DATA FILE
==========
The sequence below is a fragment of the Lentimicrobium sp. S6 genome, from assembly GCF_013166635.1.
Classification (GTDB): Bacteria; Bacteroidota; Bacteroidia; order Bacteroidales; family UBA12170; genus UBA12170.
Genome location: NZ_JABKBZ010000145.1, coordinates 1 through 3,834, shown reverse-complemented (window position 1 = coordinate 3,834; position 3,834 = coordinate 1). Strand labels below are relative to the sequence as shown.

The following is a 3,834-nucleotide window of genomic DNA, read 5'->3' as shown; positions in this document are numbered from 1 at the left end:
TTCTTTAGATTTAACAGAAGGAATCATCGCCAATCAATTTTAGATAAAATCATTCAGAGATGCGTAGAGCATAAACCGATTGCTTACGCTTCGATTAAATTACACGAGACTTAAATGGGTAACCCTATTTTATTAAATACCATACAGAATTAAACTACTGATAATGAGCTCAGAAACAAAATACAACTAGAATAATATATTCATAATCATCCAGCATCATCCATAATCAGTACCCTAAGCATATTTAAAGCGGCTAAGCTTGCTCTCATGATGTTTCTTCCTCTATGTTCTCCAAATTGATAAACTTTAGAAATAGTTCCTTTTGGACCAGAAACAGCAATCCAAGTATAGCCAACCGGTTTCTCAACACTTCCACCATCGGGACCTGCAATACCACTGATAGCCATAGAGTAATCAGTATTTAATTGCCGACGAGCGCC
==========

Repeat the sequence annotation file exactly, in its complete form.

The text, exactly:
The sequence below is a fragment of the Lentimicrobium sp. S6 genome, from assembly GCF_013166635.1.
Classification (GTDB): Bacteria; Bacteroidota; Bacteroidia; order Bacteroidales; family UBA12170; genus UBA12170.
Genome location: NZ_JABKBZ010000145.1, coordinates 1 through 3,834, shown reverse-complemented (window position 1 = coordinate 3,834; position 3,834 = coordinate 1). Strand labels below are relative to the sequence as shown.

The following is a 3,834-nucleotide window of genomic DNA, read 5'->3' as shown; positions in this document are numbered from 1 at the left end:
TTCTTTAGATTTAACAGAAGGAATCATCGCCAATCAATTTTAGATAAAATCATTCAGAGATGCGTAGAGCATAAACCGATTGCTTACGCTTCGATTAAATTACACGAGACTTAAATGGGTAACCCTATTTTATTAAATACCATACAGAATTAAACTACTGATAATGAGCTCAGAAACAAAATACAACTAGAATAATATATTCATAATCATCCAGCATCATCCATAATCAGTACCCTAAGCATATTTAAAGCGGCTAAGCTTGCTCTCATGATGTTTCTTCCTCTATGTTCTCCAAATTGATAAACTTTAGAAATAGTTCCTTTTGGACCAGAAACAGCAATCCAAGTATAGCCAACCGGTTTCTCAACACTTCCACCATCGGGACCTGCAATACCACTGATAGCCATAGAGTAATCAGTATTTAATTGCCGACGAGCGCC